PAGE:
Dictionary > English Dictionary > Definition, synonym and antonym of worth
Meaning of worth by Wiktionary Dictionary



    • ( RP ): IPA: /wɜːθ/
    • ( US ): IPA: /wɜrθ/
    • Rhymes: -ɜː( r
    • Rhymes: -ɜ( r

    Etymology 1

    From worth or wurth, from Old English weorþ, from Proto-Germanic *werþaz ( “towards, opposite” ) ( the noun developing from the adjective ). Cognate with German wert/Wert, Dutch waard ( “adjective” ), Swedish värd .


    worth ( comparative more worth, superlative most worth )

    1. Having a value of; proper to be exchanged for .
      My house now is worth double what I paid for it .
      Cleanliness is the virtue most worth having but one .
    2. Deserving of .
      I think you’ll find my proposal worth your attention .
      • 2012 May 9, Jonathan Wilson, “Europa League: Radamel Falcao's Atlético Madrid rout Athletic Bilbao”, the Guardian:
        Two years after their first European trophy, Atlético were well worth their second .
    3. ( obsolete, except in Scots ) Valuable, worth while .
    4. Making a fair equivalent of, repaying or compensating .
      This job is hardly worth the effort .
    Usage notes

    The modern adjectival senses of worth compare two noun phrases, prompting some sources to classify the word as a preposition. Most, however, list it an adjective, some with notes like "governing a noun with prepositional force." Fowler's Modern English Usage says, "the adjective worth requires what is most easily described as an object."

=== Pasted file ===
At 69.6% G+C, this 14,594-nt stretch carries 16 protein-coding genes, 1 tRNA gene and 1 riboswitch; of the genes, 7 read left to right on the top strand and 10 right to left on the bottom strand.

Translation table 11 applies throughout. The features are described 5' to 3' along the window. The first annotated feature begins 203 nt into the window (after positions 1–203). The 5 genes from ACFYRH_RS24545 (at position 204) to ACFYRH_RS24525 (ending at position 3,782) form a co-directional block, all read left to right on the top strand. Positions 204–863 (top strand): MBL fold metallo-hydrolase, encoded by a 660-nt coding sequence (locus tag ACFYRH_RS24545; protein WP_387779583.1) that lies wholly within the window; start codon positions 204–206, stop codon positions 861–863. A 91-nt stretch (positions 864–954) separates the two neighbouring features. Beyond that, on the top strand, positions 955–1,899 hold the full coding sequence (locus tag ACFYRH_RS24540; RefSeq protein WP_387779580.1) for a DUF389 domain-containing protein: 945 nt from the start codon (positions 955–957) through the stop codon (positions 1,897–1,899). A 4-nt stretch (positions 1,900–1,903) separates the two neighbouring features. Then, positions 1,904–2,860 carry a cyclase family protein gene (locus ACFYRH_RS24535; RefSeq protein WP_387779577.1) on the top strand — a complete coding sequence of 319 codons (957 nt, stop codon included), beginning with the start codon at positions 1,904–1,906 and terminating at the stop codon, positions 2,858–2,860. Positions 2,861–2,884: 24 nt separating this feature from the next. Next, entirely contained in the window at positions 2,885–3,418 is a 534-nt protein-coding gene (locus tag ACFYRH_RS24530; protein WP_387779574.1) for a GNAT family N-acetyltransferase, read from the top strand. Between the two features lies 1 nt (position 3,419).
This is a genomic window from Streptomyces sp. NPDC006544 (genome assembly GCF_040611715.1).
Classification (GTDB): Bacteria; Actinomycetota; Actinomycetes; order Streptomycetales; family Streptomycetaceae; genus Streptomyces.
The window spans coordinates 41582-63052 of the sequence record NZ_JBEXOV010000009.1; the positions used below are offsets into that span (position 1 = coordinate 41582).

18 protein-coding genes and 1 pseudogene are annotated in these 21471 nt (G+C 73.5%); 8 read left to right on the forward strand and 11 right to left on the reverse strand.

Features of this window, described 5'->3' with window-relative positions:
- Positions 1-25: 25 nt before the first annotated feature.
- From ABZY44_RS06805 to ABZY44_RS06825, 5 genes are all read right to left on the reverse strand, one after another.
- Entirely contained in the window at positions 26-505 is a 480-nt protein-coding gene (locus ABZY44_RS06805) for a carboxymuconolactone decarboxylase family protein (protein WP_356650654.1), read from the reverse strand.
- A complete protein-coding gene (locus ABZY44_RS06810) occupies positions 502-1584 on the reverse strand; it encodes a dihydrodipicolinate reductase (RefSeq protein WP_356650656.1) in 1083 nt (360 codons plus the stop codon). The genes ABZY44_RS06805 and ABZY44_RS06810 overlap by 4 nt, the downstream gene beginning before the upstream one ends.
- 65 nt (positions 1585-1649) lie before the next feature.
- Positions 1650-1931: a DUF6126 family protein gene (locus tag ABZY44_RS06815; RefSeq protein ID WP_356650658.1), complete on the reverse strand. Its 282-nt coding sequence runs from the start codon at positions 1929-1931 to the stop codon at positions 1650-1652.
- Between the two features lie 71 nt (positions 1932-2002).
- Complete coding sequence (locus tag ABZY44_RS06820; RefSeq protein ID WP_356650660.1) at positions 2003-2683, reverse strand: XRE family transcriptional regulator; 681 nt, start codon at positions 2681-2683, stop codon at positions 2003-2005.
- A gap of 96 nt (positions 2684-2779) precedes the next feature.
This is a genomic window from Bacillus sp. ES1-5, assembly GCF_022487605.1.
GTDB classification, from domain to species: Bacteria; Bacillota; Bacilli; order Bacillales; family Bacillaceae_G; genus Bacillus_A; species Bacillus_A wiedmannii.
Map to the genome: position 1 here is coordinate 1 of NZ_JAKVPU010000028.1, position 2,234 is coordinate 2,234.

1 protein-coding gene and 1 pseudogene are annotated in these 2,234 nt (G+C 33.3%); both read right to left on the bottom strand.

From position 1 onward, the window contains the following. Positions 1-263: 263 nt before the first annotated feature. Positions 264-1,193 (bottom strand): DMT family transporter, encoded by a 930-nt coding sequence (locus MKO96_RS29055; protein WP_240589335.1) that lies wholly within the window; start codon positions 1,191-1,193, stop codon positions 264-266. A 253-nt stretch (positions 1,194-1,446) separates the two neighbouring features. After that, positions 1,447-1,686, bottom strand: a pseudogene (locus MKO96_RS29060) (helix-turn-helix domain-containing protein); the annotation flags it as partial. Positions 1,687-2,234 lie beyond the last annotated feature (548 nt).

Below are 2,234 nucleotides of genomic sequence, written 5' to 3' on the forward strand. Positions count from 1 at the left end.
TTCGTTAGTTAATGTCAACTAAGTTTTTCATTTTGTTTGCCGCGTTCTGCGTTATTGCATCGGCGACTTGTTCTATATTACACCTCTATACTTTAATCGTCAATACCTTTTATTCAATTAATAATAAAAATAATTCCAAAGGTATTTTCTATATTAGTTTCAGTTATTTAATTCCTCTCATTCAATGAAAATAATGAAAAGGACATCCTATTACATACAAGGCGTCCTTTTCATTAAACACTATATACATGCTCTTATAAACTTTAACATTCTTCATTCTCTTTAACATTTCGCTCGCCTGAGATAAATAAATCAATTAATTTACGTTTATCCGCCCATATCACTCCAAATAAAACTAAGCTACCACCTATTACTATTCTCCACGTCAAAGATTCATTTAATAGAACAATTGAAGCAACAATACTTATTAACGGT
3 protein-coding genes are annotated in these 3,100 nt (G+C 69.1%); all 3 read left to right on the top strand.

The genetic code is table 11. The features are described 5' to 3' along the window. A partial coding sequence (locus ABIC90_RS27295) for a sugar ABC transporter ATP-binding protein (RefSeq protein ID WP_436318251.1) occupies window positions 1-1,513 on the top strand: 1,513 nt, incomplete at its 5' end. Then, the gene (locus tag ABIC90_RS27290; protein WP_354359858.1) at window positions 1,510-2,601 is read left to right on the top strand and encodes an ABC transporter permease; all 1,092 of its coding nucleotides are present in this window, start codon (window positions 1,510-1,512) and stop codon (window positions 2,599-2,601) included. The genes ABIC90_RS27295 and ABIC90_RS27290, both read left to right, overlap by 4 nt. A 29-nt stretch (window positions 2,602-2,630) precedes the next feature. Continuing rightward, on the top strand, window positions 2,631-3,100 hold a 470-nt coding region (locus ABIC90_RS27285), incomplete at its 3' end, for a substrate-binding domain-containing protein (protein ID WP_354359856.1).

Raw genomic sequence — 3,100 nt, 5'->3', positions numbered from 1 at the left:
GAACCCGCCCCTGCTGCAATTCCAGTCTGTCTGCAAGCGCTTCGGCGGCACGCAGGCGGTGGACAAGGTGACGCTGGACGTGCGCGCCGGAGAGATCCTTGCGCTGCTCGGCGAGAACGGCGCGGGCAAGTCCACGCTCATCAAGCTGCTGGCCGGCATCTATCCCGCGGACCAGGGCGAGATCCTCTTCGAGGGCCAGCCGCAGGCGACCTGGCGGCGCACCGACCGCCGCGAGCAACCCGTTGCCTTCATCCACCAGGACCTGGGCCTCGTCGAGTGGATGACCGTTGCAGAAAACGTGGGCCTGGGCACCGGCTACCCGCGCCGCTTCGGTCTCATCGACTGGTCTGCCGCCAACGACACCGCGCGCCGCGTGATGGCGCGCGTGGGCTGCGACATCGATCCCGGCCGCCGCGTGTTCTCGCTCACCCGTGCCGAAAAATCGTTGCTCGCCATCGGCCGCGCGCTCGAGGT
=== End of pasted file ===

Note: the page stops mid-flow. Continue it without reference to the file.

Joan Maling ( 1983 ) shows that worth is best analysed as a preposition rather than an adjective. CGEL ( 2002 ) analyzes it as an adjective .

    Derived terms


    worth ( countable and uncountable; plural: worths )

    1. ( countable ) Value .
      I’ll have a dollar's worth of candy, please .
      They have proven their worths as individual fighting men and their worth as a unit .
    2. ( uncountable ) Merit, excellence .
      Our new director is a man whose worth is well acknowledged .
    Derived terms

    Etymology 2

    From Old English weorþan, from Proto-Germanic *werþanan, from Proto-Indo-European *wert-. Cognate with Dutch worden, German werden, Old Norse verða ( Norwegian verta, Swedish varda ), Latin vertere .


    worth ( third-person singular simple present worths present participle worthing, simple past worth or worthed, past participle worth, worthed, or worthen )

    1. ( obsolete, except in set phrases ) To be, become, betide .
      Woe worth the man that crosses me .
    Derived terms

    See also

    • worth in Webster’s Revised Unabridged Dictionary, G. & C. Merriam, 1913
    • worth in The Century Dictionary, The Century Co., New York, 1911
    • worth at OneLook Dictionary Search
    • Joan Maling ( 1983 ), Transitive Adjectives: A Case of Categorial Reanalysis, in F. Henry and B. Richards ( eds. ), Linguistic Categories: Auxiliaries and Related Puzzles, vol.1, pp. 253-289 .



Explanation of worth by Wordnet Dictionary


    1. having a specified value